Keith T. Fancher πŸ”ˆ


Imagine the weight
of four or five invisible hands.
Fat-fingered, but woven
with delicate muscle.
Imagine the pressure has equalized
into a kind of lightness,
every body moving
at the speed of breath.
Points of contact: the fingertips
dug in at the ribs, the geothermal
warmth of the abdomen.
As far north as the beating heart.
The precise number of beings
is fuzzy, but there’s nothing strange
about that. Everything’s fuzzy
just coming awake
and it’s just coming awake
that startles them,
you can imagine, the twenty-odd
gargantuan crickets,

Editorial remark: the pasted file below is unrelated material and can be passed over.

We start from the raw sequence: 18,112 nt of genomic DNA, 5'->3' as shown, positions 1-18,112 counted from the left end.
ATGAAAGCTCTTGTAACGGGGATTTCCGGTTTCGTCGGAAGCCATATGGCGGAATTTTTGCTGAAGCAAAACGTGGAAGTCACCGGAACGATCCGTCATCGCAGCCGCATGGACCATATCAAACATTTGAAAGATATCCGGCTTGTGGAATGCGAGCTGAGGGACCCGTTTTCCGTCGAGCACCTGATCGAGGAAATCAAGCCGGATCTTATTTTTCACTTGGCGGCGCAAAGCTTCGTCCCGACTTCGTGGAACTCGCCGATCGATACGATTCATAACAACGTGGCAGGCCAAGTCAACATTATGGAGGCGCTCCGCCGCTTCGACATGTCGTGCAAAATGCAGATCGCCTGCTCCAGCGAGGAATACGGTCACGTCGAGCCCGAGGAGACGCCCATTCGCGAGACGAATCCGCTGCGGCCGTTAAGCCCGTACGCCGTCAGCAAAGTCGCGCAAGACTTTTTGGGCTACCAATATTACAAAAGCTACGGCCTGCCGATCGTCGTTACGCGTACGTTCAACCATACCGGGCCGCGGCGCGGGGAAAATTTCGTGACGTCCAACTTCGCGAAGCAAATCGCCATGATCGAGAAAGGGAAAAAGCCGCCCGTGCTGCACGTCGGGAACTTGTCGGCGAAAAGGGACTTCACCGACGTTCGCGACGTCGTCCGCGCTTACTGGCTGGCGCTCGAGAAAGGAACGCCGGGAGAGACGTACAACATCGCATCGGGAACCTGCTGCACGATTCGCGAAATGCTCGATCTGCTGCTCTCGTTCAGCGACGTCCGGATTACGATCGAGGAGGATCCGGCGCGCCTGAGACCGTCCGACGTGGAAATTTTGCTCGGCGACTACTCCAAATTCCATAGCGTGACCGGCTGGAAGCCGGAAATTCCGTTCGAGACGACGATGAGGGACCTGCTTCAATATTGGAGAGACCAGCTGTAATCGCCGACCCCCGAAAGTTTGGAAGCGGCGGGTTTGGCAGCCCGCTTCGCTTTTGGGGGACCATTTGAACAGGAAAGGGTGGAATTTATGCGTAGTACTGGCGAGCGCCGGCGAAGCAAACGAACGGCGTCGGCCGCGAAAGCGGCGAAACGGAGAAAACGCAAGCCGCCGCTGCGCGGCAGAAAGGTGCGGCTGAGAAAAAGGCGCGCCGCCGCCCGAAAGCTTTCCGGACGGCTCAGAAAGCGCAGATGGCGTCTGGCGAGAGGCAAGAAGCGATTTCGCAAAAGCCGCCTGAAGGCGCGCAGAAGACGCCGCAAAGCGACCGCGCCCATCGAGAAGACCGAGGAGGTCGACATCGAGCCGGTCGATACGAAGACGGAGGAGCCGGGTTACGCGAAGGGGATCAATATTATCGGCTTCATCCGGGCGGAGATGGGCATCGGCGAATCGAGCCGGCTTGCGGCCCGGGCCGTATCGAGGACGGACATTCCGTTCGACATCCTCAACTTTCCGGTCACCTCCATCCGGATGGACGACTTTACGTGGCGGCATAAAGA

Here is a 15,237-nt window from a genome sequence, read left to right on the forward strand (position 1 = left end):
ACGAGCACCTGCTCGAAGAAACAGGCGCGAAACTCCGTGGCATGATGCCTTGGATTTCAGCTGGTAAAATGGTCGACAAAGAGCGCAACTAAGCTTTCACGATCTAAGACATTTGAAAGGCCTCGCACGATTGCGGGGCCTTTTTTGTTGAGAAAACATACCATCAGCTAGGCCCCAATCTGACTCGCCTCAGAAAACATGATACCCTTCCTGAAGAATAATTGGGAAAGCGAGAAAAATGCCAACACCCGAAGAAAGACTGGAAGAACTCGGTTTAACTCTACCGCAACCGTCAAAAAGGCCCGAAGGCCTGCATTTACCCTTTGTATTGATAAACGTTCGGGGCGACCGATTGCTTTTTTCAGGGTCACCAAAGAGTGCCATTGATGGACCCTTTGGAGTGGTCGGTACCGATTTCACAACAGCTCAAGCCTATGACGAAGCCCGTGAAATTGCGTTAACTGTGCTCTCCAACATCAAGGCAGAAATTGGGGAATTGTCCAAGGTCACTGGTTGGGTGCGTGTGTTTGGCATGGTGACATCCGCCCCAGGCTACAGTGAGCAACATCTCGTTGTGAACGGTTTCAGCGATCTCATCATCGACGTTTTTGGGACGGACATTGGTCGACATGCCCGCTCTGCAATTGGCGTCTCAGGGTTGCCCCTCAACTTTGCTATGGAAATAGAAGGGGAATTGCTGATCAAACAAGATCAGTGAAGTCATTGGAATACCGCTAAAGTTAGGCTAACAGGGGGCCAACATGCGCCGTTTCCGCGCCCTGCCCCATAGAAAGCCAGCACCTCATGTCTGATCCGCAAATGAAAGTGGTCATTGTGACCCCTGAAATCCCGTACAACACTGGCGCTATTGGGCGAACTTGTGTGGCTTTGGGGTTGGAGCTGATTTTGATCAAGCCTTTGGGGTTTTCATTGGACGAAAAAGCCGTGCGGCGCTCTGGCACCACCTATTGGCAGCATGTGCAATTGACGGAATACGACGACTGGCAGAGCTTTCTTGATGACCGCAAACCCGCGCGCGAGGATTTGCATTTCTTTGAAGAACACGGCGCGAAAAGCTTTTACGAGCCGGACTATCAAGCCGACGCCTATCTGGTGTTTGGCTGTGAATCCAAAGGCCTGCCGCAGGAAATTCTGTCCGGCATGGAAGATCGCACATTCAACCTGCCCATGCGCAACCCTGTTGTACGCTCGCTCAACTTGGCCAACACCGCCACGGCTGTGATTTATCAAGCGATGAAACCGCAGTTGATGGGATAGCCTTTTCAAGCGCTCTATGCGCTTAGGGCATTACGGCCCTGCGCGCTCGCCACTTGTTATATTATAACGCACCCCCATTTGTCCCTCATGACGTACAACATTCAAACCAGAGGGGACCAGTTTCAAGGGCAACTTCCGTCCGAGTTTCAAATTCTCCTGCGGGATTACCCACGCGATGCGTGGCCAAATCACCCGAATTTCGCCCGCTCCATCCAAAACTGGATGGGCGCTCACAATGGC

fat thumby mothers
all, but still scared enough
by the change of rhythm
to strike out, to lift off from the torso.
The delicate extensors
of twenty-odd hexing fingers
snapped tight, tuned like a steel string
to escape velocity, everybody humming
their way to a different corner
of the same black note.
If there’s shock, you’re there to absorb it.
Contact, equilibrium. Imagine the vector
pressing your back to the mattress.
Imagine the weight.

Author Reading

About the Author

Keith T. Fancher was born in the California redwoods and raised in the Blue Ridge foothills. He holds degrees in computer science and film studies, which are no help at all when publishing poems. Still, thanks to the kindness of strangers, his recent work can be found in Poetry Northwest, OPEN: Journal of Arts & Letters, and Right Hand Pointing. He lives in San Francisco.